Skip to main content
It looks like you're using Internet Explorer 11 or older. This website works best with modern browsers such as the latest versions of Chrome, Firefox, Safari, and Edge. If you continue with this browser, you may see unexpected results.
Mentone Girls' Grammar School | Kerferd Library

Be Informed

Helping students ensure their work is fact and evidence based

Source: Black, S. (2020). Vector graphic courtesy of Vecteezy.

COVID-19 Coronavirus false and exaggerated news

VirusAdvice on how to spot fake news about the COVID-19 coronavirus
Articles about fake news and the COVID-19 coronavirus
Watch the following two short video clips. Ask yourself:
  • How do the two presenters talk about COVID-19?
  • Which presenter uses facts?

"Is Covid-19 any worse than seasonal flu? Does hand sanitizer, or alcohol, kill coronavirus? Should you be wearing a face mask and should you be worried about your dog getting coronavirus? The global outbreak has spawned numerous questions, myths and outright misinformation about what to do and how to avoid spreading the virus. Wired Magazine asked Dr Bharat Pankhania, Senior Clinical Lecturer at Exeter Medical School and an expert in communicable disease control, to debunk some of the most common myths surrounding the virus outbreak, also known as Covid-19. (Wired, 2020)

Source

When using this video don't forget to cite and reference your sources. For more information and help see the Kerferd Library referencing guide and / or CiteMaker.
In text reference / citation: Wired (2020) or (Wired, 2020)
Bibliography / Reference list: Wired, (2020). Disease Control Expert Debunks Coronavirus Myths, [eVideo]. https://youtu.be/0h_VFRqibIg

Former Speaker of the Australian House of Representatives, Bronwyn Bishop told Paul Murray on Sky Trash she believes the Coronavirus is a Chinese biological weapon to “get rid of non productive Chinese” (Bishop, B., 2020, March 6), export the virus to the US and send the world economy into recession.

Source

When using this video don't forget to cite and reference your sources. For more information and help see the Kerferd Library referencing guide and / or CiteMaker.
In text reference / citation: Bishop (2020, March 6) or (Bishop, 2020, March 6)
Bibliography / Reference list: Bishop, B., (2020, March 6). Bronwyn Bishop COVID-19 Conspiracy Theories, [eVideo]. https://youtu.be/tPFOBIbvmSY

Is Google liable for presenting false or misleading facts?

Level 1Background

"Milorad ‘‘Michael’’ Trkulja has attempted to sue Google for defamation over claims the search engine’s results for his name could indicate he had ties to Melbourne’s criminal underworld. After being shot in the back in a St Albans restaurant in 2004, Mr Trkulja found Googling ‘‘Melbourne criminal underworld photos’’ showed pictures of him next to photos of underworld characters, and autocomplete searches of his name associated him with terms such as “is a former hit man”, “criminal” and “underworld”. Autocomplete typically pulls up examples of earlier searches." (Duke, 2018, Jun 14, p. 2)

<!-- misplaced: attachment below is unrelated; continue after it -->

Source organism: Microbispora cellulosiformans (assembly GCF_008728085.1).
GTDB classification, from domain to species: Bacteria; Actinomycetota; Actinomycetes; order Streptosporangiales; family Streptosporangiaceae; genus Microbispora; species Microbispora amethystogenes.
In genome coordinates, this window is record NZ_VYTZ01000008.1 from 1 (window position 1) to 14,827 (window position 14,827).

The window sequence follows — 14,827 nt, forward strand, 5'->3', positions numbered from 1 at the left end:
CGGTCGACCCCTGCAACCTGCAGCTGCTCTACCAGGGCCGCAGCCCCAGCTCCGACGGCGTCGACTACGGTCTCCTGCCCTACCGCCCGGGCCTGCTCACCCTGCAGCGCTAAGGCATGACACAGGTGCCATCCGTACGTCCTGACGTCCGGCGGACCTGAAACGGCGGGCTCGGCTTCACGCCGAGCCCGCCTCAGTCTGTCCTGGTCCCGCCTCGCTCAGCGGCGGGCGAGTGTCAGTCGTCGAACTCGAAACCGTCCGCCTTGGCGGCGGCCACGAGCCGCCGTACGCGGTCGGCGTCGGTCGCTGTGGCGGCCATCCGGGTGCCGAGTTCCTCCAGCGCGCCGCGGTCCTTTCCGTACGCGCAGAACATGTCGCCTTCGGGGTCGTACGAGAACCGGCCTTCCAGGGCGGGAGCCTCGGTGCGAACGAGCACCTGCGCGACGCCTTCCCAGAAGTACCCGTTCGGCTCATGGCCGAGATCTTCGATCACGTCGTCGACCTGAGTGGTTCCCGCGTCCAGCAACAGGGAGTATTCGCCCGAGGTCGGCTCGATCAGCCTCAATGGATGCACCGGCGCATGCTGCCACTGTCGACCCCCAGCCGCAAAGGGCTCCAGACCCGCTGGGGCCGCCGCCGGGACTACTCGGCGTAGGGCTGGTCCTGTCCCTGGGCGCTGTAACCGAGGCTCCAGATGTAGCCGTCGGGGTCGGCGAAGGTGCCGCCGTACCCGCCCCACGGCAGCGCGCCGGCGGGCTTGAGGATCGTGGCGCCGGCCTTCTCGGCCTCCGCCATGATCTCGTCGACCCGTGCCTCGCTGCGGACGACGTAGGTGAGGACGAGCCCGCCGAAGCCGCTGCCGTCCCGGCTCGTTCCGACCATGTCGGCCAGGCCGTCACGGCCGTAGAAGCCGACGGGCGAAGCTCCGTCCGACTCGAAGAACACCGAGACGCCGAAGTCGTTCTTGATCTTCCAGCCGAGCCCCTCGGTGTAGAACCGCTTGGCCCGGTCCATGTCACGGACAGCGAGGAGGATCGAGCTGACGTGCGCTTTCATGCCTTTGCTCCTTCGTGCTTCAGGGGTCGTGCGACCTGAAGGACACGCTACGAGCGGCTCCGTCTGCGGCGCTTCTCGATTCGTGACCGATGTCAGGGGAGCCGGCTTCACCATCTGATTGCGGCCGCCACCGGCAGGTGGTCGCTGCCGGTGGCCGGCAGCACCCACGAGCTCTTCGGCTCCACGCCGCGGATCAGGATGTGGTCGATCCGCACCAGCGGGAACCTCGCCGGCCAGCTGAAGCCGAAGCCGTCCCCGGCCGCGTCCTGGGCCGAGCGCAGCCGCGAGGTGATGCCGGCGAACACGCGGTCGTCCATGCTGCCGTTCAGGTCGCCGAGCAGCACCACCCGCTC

Questions
  • Is Google the primary publisher or the secondary publisher, and is Google liable for misrepresenting Mr Trkulja?
  • What impact does Google metadata, and or the Google business model, have on whether Mr Trkulja's name appears to be associated with criminal figures? Does this imply Google is liable or negligent?
  • Do social media and search platforms have a responsibility to deliver the facts, and if so why, or why not?
Level 3Further Reading

Duke, J. (2018, June 14). Green light for libel suit over Google search [News]. The Age. p. 2. Retrieved from http://libraryedition.smedia.com.au/lib_a/SharedView.Article.aspx?href=AGE%2F2018%2F06%2F14&id=Ar00203&sk=F9EE7C5E

Rolph, D. (2017). The Ordinary, Reasonable Search Engine User and the Defamatory Capacity of Search Engine Results in Trkulja v Google Inc. Sydney Law Review, 39(4). Retrieved from http://www.austlii.edu.au/au/journals/SydLRev/2017/24.html

Trkulja v Google Inc LLC & Anor (No 5) [2012] VSC 533 (12 November 2012) Retrieved from http://www.austlii.edu.au/au/cases/vic/VSC/2012/533.html

Turner, R. (2014). Internet Defamation Law and Publication by Omission: A Multi-jurisdictional Analysis. University of New South Wales Law Journal, 37(1). Retrieved from http://www.austlii.edu.au/au/journals/UNSWLJ/2014/2.html

© Mentone Girls' Grammar School | CRICOS provider 00324B